Tolerance of spironolactone

@article{Hughes1987ToleranceOS,
  title={Tolerance of spironolactone},
  author={Bronwyn R. Hughes and William James Cunliffe},
  journal={British Journal of Dermatology},
  year={1987},
  volume={118}
}
A survey of 54 patients taking spironolactone for hirsutes or acne showed that side‐effects occurred in 91%; in 80% of patients, these were related to the anti‐androgenic mechanism of the drug (menstrual disturbances, and breast enlargement and tenderness). The concomitant use of a contraceptive pill gave a lower incidence of menstrual abnormalities. Only seven patients (13%) had to stop the drug. In a further eight patients, a reduction in dose to between 125 and 175 mg daily achieved a… Expand
Comparison of flutamide and spironolactone in the treatment of hirsutism: a randomized controlled trial.
TLDR
The present data obtained in a randomized prospective study clearly demonstrate that the pure antiandrogen flutamide is superior to spironolactone in the treatment of female hirsutism and its related androgen-dependent symptoms and signs in women. Expand
Efficacy and tolerance of acne treatment using both spironolactone and a combined contraceptive containing drospirenone.
TLDR
The combination of EE/DRSP and SL 100 mg daily appears to have efficacy and is well tolerated in the treatment of severe papular and nodulocystic acne in women. Expand
Antiandrogen and hormonal treatment of acne.
TLDR
The drugs discussed in this article include spironolactone, cyproterone acetate, flutamide, oral contraceptives, corticosteroids, finasteride, and gonadotropin-releasing hormone agonists. Expand
Predictors of clinical response in hirsute women treated with spironolactone.
TLDR
Low-dose spironolactone improves hirsutism in a majority of hirsute women, irrespective of age, severity or duration of hirutism, menstrual status, or serum hormone levels. Expand
Long-Term Safety of Spironolactone in Acne: Results of an 8-Year Followup Study
TLDR
The long-term use of spironolactone in the treatment of acne in women appears to be safe, although side effects are common, although not usually a cause for stopping the drug. Expand
Effects and side‐effects of spironolactone therapy in women with acne
TLDR
An open‐labelled, prospective study to evaluate the effects and side‐effects of spironolactone therapy in women with acne. Expand
Spironolactone is an effective and well tolerated systemic antiandrogen therapy for Hirsute women.
TLDR
It is concluded that spironolactone is effective and well tolerated for hirsute women and caused objective changes in hair growth. Expand
Antiandrogens: Clinical Aspects
For a long time, the only means for combatting hirsutism were ablative surgery, the mechanical removal of body hair such as through shaving, plucking, waxing, chemical depilation and electrolysis, orExpand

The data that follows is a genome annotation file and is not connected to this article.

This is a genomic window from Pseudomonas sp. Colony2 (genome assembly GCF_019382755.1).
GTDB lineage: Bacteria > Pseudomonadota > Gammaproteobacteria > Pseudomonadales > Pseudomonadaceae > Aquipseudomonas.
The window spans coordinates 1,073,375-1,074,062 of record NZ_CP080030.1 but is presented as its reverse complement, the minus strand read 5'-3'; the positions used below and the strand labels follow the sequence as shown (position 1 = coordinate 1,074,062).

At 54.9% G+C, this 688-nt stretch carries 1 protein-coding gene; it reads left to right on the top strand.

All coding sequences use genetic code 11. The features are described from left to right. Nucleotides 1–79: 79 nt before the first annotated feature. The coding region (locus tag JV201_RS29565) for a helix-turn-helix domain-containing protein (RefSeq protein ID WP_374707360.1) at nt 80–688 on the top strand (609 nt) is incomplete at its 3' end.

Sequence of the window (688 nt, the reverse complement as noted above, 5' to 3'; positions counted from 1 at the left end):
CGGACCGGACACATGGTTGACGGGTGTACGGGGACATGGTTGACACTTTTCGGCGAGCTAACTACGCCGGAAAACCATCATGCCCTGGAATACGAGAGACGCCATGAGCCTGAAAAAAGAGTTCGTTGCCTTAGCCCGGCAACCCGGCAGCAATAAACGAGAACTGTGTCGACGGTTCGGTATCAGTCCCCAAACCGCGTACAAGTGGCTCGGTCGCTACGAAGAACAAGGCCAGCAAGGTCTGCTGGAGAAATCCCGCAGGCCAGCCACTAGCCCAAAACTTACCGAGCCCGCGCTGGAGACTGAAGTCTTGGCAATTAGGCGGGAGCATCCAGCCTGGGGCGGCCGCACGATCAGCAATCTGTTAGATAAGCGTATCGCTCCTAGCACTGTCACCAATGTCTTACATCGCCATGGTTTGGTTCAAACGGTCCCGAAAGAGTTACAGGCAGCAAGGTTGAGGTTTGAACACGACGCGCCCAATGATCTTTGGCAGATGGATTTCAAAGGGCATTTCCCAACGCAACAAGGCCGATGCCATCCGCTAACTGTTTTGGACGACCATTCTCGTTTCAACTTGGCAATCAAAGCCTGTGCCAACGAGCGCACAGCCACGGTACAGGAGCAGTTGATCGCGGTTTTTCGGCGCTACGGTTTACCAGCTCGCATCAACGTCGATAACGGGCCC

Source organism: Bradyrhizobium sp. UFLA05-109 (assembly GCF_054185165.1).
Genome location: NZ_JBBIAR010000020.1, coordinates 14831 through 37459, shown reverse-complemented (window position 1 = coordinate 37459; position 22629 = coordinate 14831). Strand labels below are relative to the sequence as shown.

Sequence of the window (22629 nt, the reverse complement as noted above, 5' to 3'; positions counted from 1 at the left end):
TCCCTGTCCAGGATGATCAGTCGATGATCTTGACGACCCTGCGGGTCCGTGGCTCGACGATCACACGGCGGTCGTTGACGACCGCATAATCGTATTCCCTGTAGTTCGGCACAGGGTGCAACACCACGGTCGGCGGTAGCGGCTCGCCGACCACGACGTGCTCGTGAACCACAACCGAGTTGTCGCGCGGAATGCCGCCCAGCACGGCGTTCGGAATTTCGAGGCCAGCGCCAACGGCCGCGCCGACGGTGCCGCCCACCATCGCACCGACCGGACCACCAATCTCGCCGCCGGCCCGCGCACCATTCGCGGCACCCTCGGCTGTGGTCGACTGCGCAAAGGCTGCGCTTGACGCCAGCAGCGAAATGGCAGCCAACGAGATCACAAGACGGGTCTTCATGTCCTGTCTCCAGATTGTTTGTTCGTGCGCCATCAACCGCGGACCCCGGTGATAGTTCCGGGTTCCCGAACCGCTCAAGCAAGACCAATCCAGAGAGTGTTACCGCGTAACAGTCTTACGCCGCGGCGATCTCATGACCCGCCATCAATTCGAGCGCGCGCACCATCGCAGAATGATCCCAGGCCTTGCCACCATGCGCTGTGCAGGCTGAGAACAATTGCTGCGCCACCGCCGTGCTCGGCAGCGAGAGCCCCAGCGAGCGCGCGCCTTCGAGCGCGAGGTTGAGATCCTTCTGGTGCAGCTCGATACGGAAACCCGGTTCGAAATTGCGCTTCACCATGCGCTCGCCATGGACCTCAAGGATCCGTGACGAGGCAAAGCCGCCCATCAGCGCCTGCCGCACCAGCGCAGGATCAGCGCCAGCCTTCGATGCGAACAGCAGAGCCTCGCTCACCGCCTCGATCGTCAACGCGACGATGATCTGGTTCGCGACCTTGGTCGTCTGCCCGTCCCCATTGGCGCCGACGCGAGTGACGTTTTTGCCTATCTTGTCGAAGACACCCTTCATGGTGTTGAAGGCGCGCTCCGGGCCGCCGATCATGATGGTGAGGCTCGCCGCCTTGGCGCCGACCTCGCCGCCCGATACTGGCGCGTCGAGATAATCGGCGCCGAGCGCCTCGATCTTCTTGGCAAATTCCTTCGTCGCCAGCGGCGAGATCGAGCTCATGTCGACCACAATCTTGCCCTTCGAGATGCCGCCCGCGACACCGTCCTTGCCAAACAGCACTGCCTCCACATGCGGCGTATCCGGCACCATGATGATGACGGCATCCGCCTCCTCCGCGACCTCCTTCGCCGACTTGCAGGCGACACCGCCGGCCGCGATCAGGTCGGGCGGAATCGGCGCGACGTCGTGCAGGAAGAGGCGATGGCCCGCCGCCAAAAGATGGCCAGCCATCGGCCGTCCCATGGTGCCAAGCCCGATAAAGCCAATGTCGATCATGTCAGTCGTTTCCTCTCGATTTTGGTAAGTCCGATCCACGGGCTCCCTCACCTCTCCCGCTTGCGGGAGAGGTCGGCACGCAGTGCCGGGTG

Antiandrogens and acne. A topical approach?
TLDR
A new topical antiandrogen, inocoterone acetate (RU882) has recently been evaluated for the treatment of acne, and this new development is discussed in the overall context of anti androgen therapy. Expand
Facial contact dermatitis due to spironolactone in an anti‐acne cream
TLDR
Systemic spironolactone has been successfully prescribed in patients affected by androgen-related disorders such as acne vulgaris, hirsutism and androgenic alopecia and is proposed as a new therapeutic approach for both men and women. Expand
...
1
2
3
4
5
...

References

SHOWING 1-10 OF 10 REFERENCES
Oral spironolactone improves acne vulgaris and reduces sebum excretion
TLDR
The clinical response was dose‐dependent, with maximum subjective and objective benefit when spironolactone doses of 150–200 mg were used, but there was no correlation between sebum response and androgen status. Expand
Oral spironolactone: an effective treatment for acne vulgaris in women
TLDR
Initial plasma androgen levels were no higher in responders than in non‐responders, nor did oral contraceptive use appear to affect clinical response, and spironolactone is a useful alternative therapy for women with acne vulgaris. Expand
Treatment of hirsutism with spironolactone.
  • R. Tremblay
  • Medicine
  • Clinics in endocrinology and metabolism
  • 1986
TLDR
It is concluded that spironolactone is an effective drug in the treatment of female hirsutism on the basis of the data and the clinical experience. Expand
10 Treatment of hirsutism with spironolactone
TLDR
Spironolactone is an effective drug in the treatment of female hirsutism and good to very good clinical results were observed in patients who were under study for a minimum of 3 to 4 years. Expand
Treatment of hirsutism with spironolactone.
TLDR
Spironolactone is a highly effective and safe agent for the treatment of hirsutism through its inhibitory action on both ovarian androgen secretion and peripheral androgen action. Expand
Spironolactone in combination drug therapy for unresponsive hirsutism.
TLDR
The study suggests that combination drug therapy is an efficacious and well-tolerated approach to the management of unresponsive hirsutism. Expand
Antiandrogenic effect of spirolactones: mechanism of action.
TLDR
It seems likely that spirolactones, besides their action on testosterone biosynthesis, exert their antiandrogenic activity via a peripheral androgen antagonism. Expand
Effect of spironolactone on the sexual differentiation of rat foetuses
  • Treatment of hirsutism with spironolactone . ^ / ^ m Med Assoc
  • 1982
Treatment of hirsutism with spironolactone.^/^m
  • Med Assoc
  • 1982
Anti - androgenic effect of spironolactones : mechanism of action
  • Endocrinology
  • 1975